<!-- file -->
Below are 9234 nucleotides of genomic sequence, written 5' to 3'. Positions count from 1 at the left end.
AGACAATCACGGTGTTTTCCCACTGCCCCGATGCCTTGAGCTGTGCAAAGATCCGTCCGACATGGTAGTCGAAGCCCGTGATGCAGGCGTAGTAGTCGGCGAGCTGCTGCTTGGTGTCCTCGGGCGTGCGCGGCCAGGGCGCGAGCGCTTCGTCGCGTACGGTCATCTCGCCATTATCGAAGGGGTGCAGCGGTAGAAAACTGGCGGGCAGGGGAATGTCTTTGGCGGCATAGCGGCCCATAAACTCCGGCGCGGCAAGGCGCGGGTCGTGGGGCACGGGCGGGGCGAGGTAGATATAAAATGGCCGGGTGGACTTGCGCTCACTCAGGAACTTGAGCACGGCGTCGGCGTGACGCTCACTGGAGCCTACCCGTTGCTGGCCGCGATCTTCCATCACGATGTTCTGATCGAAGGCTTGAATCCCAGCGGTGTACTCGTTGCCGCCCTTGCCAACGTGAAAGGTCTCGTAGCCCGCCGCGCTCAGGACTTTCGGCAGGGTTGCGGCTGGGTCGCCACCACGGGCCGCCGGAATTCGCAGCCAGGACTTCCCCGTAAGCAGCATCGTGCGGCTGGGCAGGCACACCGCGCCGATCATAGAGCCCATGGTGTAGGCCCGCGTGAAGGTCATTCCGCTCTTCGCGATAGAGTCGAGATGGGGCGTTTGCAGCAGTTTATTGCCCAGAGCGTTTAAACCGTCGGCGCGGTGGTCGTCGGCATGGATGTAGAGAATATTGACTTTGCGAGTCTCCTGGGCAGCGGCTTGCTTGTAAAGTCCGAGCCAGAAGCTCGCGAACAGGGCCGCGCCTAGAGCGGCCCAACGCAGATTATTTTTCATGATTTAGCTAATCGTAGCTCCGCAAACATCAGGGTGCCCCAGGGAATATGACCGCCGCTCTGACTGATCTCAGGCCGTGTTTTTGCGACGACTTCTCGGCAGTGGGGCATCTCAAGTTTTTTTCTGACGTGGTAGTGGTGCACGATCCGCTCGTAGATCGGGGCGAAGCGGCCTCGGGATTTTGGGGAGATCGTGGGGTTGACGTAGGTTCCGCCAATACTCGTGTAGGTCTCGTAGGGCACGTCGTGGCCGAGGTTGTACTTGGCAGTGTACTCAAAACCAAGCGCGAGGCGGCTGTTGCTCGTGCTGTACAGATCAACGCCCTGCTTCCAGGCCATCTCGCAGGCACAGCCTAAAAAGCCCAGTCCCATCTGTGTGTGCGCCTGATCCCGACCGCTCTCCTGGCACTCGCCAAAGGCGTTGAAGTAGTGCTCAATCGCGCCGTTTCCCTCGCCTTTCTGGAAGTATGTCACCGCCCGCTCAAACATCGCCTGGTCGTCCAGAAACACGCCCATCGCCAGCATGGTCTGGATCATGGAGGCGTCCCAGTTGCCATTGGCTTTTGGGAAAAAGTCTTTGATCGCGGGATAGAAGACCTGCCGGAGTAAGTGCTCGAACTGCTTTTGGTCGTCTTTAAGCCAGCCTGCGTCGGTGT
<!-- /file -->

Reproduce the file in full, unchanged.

Below are 9234 nucleotides of genomic sequence, written 5' to 3'. Positions count from 1 at the left end.
AGACAATCACGGTGTTTTCCCACTGCCCCGATGCCTTGAGCTGTGCAAAGATCCGTCCGACATGGTAGTCGAAGCCCGTGATGCAGGCGTAGTAGTCGGCGAGCTGCTGCTTGGTGTCCTCGGGCGTGCGCGGCCAGGGCGCGAGCGCTTCGTCGCGTACGGTCATCTCGCCATTATCGAAGGGGTGCAGCGGTAGAAAACTGGCGGGCAGGGGAATGTCTTTGGCGGCATAGCGGCCCATAAACTCCGGCGCGGCAAGGCGCGGGTCGTGGGGCACGGGCGGGGCGAGGTAGATATAAAATGGCCGGGTGGACTTGCGCTCACTCAGGAACTTGAGCACGGCGTCGGCGTGACGCTCACTGGAGCCTACCCGTTGCTGGCCGCGATCTTCCATCACGATGTTCTGATCGAAGGCTTGAATCCCAGCGGTGTACTCGTTGCCGCCCTTGCCAACGTGAAAGGTCTCGTAGCCCGCCGCGCTCAGGACTTTCGGCAGGGTTGCGGCTGGGTCGCCACCACGGGCCGCCGGAATTCGCAGCCAGGACTTCCCCGTAAGCAGCATCGTGCGGCTGGGCAGGCACACCGCGCCGATCATAGAGCCCATGGTGTAGGCCCGCGTGAAGGTCATTCCGCTCTTCGCGATAGAGTCGAGATGGGGCGTTTGCAGCAGTTTATTGCCCAGAGCGTTTAAACCGTCGGCGCGGTGGTCGTCGGCATGGATGTAGAGAATATTGACTTTGCGAGTCTCCTGGGCAGCGGCTTGCTTGTAAAGTCCGAGCCAGAAGCTCGCGAACAGGGCCGCGCCTAGAGCGGCCCAACGCAGATTATTTTTCATGATTTAGCTAATCGTAGCTCCGCAAACATCAGGGTGCCCCAGGGAATATGACCGCCGCTCTGACTGATCTCAGGCCGTGTTTTTGCGACGACTTCTCGGCAGTGGGGCATCTCAAGTTTTTTTCTGACGTGGTAGTGGTGCACGATCCGCTCGTAGATCGGGGCGAAGCGGCCTCGGGATTTTGGGGAGATCGTGGGGTTGACGTAGGTTCCGCCAATACTCGTGTAGGTCTCGTAGGGCACGTCGTGGCCGAGGTTGTACTTGGCAGTGTACTCAAAACCAAGCGCGAGGCGGCTGTTGCTCGTGCTGTACAGATCAACGCCCTGCTTCCAGGCCATCTCGCAGGCACAGCCTAAAAAGCCCAGTCCCATCTGTGTGTGCGCCTGATCCCGACCGCTCTCCTGGCACTCGCCAAAGGCGTTGAAGTAGTGCTCAATCGCGCCGTTTCCCTCGCCTTTCTGGAAGTATGTCACCGCCCGCTCAAACATCGCCTGGTCGTCCAGAAACACGCCCATCGCCAGCATGGTCTGGATCATGGAGGCGTCCCAGTTGCCATTGGCTTTTGGGAAAAAGTCTTTGATCGCGGGATAGAAGACCTGCCGGAGTAAGTGCTCGAACTGCTTTTGGTCGTCTTTAAGCCAGCCTGCGTCGGTGT